BP (NYSE:BP) wants to buck the conventional wisdom that large integrated oil companies can't deliver large production growth. This past earnings report started to show how the company plans to get there with the start-up of one major capital project. This project, and seven more slated to come online in the coming years, should increase BP's overall production by 40%!
Let's take a look at BP's most recent quarterly results to see if there are any initial signs of progress on this plan, the challenges it will face, and what investors can hope or expect from this plan in the coming years.
By the numbers
|Results*||Q1 2017||Q4 2016||Q1 2016|
|Earnings per ADS (U.S. GAAP)||$0.45||$0.16||($0.19)|
|Operational cash flow||$2,114||$2,428||$1,872|
This is what you could probably call the "cleanest" earnings report from BP in a long time. This time around, there weren't a whole bunch of one-time charges or gains related to impairments or whatnot to muck up the numbers.
All in all, it was a decent quarter for the company. The biggest and most obvious change was that operations from its upstream side of the business improved substantially on a year-over-year basis. Keep in mind that the first quarter of 2016 was the nadir of oil prices, so the expectation bar was already set pretty low for the company. The added bonus in upstream's results is that both BP's production from the U.S. and the rest of the world showed positive results. For more than a year, BP's U.S. operations have been a major drag on the upstream side of the business
The other pleasant surprise in these results is the strong contribution from downstream operations. Most U.S.-centric refiners have struggled with a low margin environment., but BP's refineries outside the U.S. were strong and its lubricants and petrochemical businesses continue to produce about $500 million in earnings quarterly.
The one thing that looks a little off is the lower operational cash flow numbers. That figure includes a $3.6 billion working capital build compared to a $400 million drawdown in the prior quarter. Large working capital builds are pretty common in this business, and most of BP's peers have reported similar things in their own earnings reports. With four of the company's seven major projects slated to come online in the first half of 2017, we can reasonably expect some sizable working capital drawdowns throughout the rest of the year.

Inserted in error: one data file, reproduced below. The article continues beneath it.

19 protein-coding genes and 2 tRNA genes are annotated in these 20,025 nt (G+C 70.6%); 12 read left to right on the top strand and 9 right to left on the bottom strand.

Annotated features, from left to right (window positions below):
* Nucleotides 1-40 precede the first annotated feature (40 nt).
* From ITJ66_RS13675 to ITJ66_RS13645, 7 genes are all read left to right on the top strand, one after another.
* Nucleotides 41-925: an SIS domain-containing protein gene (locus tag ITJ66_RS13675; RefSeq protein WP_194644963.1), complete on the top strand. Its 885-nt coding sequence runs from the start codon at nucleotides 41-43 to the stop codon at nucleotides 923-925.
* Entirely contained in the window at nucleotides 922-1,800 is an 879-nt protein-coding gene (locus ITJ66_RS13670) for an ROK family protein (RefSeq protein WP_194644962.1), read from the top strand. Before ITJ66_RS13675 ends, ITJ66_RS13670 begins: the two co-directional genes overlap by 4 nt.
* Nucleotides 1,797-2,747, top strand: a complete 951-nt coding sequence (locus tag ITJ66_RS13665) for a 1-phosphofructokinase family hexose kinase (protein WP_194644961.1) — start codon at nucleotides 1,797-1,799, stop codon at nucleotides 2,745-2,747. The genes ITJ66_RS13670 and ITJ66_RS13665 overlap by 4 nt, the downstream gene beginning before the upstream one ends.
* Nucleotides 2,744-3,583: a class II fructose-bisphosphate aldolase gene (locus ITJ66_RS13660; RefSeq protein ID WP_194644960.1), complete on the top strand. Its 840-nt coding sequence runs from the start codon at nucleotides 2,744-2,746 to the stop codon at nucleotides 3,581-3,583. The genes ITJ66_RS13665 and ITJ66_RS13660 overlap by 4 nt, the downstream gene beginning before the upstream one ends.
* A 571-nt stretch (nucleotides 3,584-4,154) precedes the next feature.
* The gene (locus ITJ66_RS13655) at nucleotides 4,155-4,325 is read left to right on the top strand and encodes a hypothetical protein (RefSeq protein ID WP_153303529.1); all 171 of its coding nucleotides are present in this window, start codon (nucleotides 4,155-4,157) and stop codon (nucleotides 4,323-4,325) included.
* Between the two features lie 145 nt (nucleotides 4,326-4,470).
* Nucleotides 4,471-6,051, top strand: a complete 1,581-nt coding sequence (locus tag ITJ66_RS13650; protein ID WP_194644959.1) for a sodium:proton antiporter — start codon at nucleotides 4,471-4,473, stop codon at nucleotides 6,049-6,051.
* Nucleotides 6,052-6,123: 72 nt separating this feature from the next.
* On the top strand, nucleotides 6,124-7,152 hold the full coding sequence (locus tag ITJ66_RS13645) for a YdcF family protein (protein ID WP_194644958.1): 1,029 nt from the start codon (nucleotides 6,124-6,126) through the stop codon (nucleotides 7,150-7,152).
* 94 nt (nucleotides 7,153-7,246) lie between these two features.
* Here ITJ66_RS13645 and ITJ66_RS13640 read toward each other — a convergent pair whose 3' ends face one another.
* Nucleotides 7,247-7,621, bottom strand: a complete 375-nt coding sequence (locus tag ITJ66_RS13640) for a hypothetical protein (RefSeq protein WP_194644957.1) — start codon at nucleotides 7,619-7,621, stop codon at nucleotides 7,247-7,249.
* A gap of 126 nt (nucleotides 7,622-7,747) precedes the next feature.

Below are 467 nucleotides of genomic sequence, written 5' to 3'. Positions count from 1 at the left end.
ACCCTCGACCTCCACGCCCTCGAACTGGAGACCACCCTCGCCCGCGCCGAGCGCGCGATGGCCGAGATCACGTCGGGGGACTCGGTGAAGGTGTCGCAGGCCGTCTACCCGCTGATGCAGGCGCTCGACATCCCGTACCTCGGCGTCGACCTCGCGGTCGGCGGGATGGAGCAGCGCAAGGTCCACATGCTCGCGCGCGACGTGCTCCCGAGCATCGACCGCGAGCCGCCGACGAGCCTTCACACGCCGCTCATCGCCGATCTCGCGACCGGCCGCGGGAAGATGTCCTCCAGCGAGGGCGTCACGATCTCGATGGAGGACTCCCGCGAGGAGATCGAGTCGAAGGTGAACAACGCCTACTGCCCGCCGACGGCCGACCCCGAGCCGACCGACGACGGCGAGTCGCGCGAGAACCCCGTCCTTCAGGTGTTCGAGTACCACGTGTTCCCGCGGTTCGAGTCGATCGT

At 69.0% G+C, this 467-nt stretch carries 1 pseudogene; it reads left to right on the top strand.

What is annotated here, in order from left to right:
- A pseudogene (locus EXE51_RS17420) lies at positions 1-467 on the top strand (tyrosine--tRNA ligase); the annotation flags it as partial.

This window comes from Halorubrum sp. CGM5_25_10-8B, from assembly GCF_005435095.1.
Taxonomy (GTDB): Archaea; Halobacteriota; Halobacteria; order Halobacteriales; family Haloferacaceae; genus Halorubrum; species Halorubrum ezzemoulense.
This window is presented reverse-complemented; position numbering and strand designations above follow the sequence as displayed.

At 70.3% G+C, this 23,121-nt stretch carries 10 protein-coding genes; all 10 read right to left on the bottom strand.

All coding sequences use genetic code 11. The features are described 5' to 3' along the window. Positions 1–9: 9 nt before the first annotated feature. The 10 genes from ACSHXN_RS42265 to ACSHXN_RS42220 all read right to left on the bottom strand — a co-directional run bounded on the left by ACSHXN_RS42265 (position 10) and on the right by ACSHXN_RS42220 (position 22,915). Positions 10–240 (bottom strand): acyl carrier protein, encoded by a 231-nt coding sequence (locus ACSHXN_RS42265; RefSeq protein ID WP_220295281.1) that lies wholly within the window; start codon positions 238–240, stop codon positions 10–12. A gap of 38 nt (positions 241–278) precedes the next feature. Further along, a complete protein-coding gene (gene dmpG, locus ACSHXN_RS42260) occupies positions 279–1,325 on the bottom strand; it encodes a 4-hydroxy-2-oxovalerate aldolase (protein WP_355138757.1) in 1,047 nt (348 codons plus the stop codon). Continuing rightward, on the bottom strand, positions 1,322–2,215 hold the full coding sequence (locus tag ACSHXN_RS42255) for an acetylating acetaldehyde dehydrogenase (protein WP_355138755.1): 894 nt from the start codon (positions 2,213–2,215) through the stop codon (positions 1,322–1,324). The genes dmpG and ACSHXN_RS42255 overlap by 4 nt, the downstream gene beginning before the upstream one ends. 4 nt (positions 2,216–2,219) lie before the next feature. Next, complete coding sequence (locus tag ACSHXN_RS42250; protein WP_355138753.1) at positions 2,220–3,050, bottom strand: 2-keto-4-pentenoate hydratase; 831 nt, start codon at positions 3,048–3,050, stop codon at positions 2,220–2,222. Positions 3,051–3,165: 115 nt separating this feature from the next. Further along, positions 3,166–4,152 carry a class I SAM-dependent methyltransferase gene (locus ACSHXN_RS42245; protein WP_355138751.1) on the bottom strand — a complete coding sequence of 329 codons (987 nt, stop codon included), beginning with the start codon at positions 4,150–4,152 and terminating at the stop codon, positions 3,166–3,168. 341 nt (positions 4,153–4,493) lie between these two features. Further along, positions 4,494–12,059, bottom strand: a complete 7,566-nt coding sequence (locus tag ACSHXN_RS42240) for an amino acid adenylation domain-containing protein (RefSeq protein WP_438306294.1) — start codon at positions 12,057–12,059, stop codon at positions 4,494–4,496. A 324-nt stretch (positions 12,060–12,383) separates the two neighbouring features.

Also, because of some heavy Deepwater Horizon-related payments in the quarter, the company had to issue debt. The company ended the quarter with a net debt load of $38.6 billion and a net debt-to-capital ratio of 28%. That is starting to push the high end of the company's target range of 20%-30%. Hopefully rising production, reduced spending rates, and some help from oil prices will get it through this push.
Hop on the production growth train
2017 is going to be a year where we see the company start to kick its production growth rates into high gear. The company has seven major capital projects in the works that will add one million barrels of oil equivalent per day of new production between now and 2021. Four of those projects will start up in the first half of the year and start ramping up over the next several years. The first of those projects, its Trinidad onshore compression project, will improve recoveries of its mature natural gas fields off the coast of Trinidad. This project contributed toward increasing overall production by 3% year over year to 2.388 million barrels of oil equivalent per day.
If these projects weren't enough, BP continues to make large natural gas discoveries off the coast of Egypt. This is the third discovery in the offshore blocks where it holds a 100% working interest. One of those discoveries -- the Atoll -- project has more than 1.5 trillion cubic feet of natural gas and this new discovery is close enough such that it can be tied into the infrastructure at Atoll. This is on top of BP's recent 10% purchase of a working interest in Eni's massive Zohr gas field that has an estimated 30 trillion cubic feet of gas.
2017 is slated to be a big year for BP as it brings on a lot of new production. Results for next quarter will likely suffer a bit as a result, but management expects it all to even out by the end of the year. Hopefully, oil prices will cooperate as the company brings all this new production online. If this happens, then BP could go a long way in repairing all the damage oil prices inflicted on the balance sheet over the past couple years and get back to rewarding shareholders with increasing dividends.